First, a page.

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Rip's Cafe: Hunky Heaven

Published: Wed, October 23, 2013 @ 12:00 a.m.


Rip’s offers a heaping helping of this Eastern European comfort food.

If You Go...

What: Rip’s Café

Address: 614 Youngstown-Poland Road Struthers, Ohio

Phone: 330-755-0057

Hours: Kitchen open 11 a.m. to 11 p.m. Monday through Saturday

By Mark Smesko & Michael Valls


Pop Quiz. The term hunky refers to: (a) Mark’s physique, (b) a term of endearment for those of Slovak descent, (c) the makings of a delicious platter of food, or (d) all of the above.

Unless you’re nearsighted or Mark’s mom, you know that (a) is out. However, the correct answer can be found at Rip’s Caf , a place that opened in Struthers 80 years ago. Like many of the local places we’ve visited, the restaurant is family-owned and operated, currently by Marilyn and Don Watt. And the menu is replete with family history.

Rip’s started in 1933 when George Repasky, Marilyn’s grandfather, opened a tavern on Bridge Street primarily serving the workers from the local steel mills. Rip’s moved to its current location on Youngstown-Poland Road back in 1958. Marilyn, one of the friendliest human beings on the planet, was kind enough to share the story behind some of their dishes.

We started our meal off with two of Rip’s favorite sandwiches, the Pork Bar-B-Q and the roast beef with horseradish sauce. The recipe for the pork dish has been in the family for years and is the only one that Marilyn won’t readily share.

The recipe was purchased by her uncle on his travels down South and has been passed down on the promise that the exact recipe won’t be divulged. Marilyn did reveal that the sandwich starts with a pork loin that is slow cooked for almost four hours, then shredded, removed of all the fat and finished with the addition of barbecue sauce. Rip’s had a version of pulled pork before pulled pork was fashionable.

The roast beef sandwich is made from bottom round, which like the pork sandwich, starts off by slow cooking and is finished with the addition of a nicely balanced horseradish sauce. Both sandwiches are served on a soft roll and are tender and delicious. We sampled these sandwiches with sides of homemade coleslaw, macaroni salad and pickled eggs.

The coleslaw was fresh, slightly sweet and not overdressed. The macaroni salad was creamy with tender pasta and crisp veggies. The pickled egg was a perfect fit for an establishment that goes back 80 years. Simple comfort food.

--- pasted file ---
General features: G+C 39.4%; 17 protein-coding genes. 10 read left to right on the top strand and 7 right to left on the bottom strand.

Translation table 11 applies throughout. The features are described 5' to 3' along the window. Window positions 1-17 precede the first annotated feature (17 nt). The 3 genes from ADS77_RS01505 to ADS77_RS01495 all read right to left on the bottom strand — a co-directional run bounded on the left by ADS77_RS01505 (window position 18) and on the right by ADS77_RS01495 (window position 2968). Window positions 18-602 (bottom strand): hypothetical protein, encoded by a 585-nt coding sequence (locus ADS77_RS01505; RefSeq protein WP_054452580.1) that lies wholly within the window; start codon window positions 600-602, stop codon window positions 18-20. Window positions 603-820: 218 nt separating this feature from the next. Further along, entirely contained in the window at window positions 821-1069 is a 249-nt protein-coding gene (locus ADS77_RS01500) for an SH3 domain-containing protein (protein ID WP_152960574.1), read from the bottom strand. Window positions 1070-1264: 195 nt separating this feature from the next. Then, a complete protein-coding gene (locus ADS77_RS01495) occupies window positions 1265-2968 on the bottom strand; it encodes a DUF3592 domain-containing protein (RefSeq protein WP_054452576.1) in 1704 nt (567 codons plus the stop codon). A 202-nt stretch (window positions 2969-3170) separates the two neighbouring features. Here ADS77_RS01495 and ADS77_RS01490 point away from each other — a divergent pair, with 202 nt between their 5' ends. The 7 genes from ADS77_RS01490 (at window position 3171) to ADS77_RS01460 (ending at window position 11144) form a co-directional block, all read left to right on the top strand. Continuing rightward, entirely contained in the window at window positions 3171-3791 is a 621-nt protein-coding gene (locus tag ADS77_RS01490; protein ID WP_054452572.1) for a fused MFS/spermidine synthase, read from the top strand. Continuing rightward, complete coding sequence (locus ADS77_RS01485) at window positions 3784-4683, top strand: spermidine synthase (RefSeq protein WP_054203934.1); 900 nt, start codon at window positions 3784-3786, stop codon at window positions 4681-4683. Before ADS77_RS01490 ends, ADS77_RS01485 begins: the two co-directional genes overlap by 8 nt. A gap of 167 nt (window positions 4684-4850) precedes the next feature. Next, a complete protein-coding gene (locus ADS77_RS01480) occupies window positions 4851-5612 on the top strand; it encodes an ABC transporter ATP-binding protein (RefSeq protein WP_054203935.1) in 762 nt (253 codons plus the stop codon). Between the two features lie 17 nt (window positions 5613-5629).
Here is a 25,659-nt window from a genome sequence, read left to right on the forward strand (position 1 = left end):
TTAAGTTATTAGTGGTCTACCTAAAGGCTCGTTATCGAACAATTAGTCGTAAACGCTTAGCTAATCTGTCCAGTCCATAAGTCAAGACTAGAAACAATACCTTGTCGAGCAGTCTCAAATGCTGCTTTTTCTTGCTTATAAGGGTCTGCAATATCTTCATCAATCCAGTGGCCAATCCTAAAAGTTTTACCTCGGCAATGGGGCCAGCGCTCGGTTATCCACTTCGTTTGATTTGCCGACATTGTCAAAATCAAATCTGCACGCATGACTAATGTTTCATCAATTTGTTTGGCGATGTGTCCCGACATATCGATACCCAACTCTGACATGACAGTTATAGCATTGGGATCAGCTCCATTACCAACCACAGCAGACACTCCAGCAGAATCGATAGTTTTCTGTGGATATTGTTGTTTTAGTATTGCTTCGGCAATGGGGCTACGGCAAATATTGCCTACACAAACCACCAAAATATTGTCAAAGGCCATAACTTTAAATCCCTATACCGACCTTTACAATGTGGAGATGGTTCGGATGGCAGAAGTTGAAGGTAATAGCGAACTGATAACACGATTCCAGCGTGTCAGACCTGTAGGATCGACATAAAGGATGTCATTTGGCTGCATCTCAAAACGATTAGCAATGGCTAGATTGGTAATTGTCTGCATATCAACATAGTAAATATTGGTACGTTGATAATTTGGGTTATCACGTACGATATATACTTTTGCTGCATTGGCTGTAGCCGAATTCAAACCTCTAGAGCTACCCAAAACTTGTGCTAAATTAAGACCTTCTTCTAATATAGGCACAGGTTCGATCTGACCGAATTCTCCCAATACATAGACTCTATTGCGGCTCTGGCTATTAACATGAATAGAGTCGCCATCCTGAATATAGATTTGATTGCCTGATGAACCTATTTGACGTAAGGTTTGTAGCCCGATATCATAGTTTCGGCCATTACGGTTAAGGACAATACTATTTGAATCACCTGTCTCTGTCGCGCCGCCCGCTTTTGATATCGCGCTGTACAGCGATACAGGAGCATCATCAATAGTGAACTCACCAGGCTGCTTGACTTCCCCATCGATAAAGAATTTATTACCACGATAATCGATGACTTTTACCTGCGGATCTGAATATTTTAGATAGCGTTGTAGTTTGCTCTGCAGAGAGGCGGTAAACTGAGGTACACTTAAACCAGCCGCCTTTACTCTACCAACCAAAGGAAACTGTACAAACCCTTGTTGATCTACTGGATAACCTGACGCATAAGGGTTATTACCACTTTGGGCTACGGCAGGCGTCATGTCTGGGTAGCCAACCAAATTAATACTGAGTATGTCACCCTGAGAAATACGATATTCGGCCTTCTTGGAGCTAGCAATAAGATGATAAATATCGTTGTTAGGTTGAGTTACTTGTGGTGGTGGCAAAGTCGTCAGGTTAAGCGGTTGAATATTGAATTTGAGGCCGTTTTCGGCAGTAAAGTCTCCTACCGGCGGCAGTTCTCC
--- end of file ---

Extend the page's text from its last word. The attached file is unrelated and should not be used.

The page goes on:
With these dishes under our belt, we moved on to the Signature Dish, The Hunky Platter. This consists of one very large stuffed cabbage, a nice portion of halusky (cabbage and noodles), and three pirohy with butter and onions.

Although both of us are decent home cooks, our own versions of stuffed cabbage admittedly lack the soft texture of Marilyn’s dish. Marilyn takes fresh ground beef, mixes it with cooked long grain rice, dill, Lipton onion soup mix, garlic powder, a touch of Cajun seasoning, and salt and pepper.

This filling is rolled into blanched leaves of savoy cabbage. These rolls are then topped with a tomato sauce, sauerkraut, a sprinkling of brown sugar and chopped bacon. The stuffed cabbage rolls are cooked initially on high heat for an hour, then moved to a lower temp of 250 degrees and roasted for an additional 21/2 hours. The result is a savory dish that is fork tender.

The halusky portion of the Hunky Platter is made with homemade dumplings, similar to spaetzle, combined with diced cabbage, celery salt and all saut ed in butter. A simple recipe with complex flavors that results in a very satisfying dish.

The pirohys are made by stuffing homemade pasta dough with a mixture of mashed potatoes and Colby cheese. These filled purses of dough are then boiled until tender and mixed with butter and saut ed onions, resulting in a familiar dish we’ve eaten many times but rarely as good as this. All of these items are made fresh by Marilyn and are part and parcel of the Repasky family recipe file.

The Hunky Platter was a bit of a nostalgic dish for us. Partly due to the recipe’s ties to Marilyn’s family, to a certain degree because of the childhood memories of these dishes in our own homes and certainly in part because of the realization that places like Rip’s are at risk of fading away in the neighborhoods of our town. So the next time you are heading out for a bite to eat, consider grabbing your grandma’s babushka and heading over to Rip’s Caf to enjoy the taste and memories that come with the Hunky Platter.


1JimGura(1 comment)posted 1 year, 3 months ago

I really enjoyed reading the article about RIP's Cafe in Struthers. The founder "George Repasky" my uncle, (my mother's brother-in-law). I grew up in Struthers the youngest of 14 children of John M & Anna M Gura. Since living in Dallas, TX area for the past 41 years I have bragged about the BBQ to all the Texans. I haven't found "Pulled Pork BBQ" that comes close to RIP's. & think it would beat out all other Pulled Pork BBQ's in a national contest especially "Memphis Hot & Spicy BBQ". We would stop by and have lunch at RIP's for BBQ sandwich when my mom & I would go grocery shopping at the A&P that was next to the Penn RR tracks when it was downtown Struthers, across the street from the Youngstown Sheet & Tube, Rod & Wire Plant. In the cafe they had deer & moose heads mounted on the walls. These were the trophies of John, Joe, George Jr., & Michael Repasky's hunting trips. I would love to hear from anyone interested in additiona information. I am on Facebook
Jim Gura

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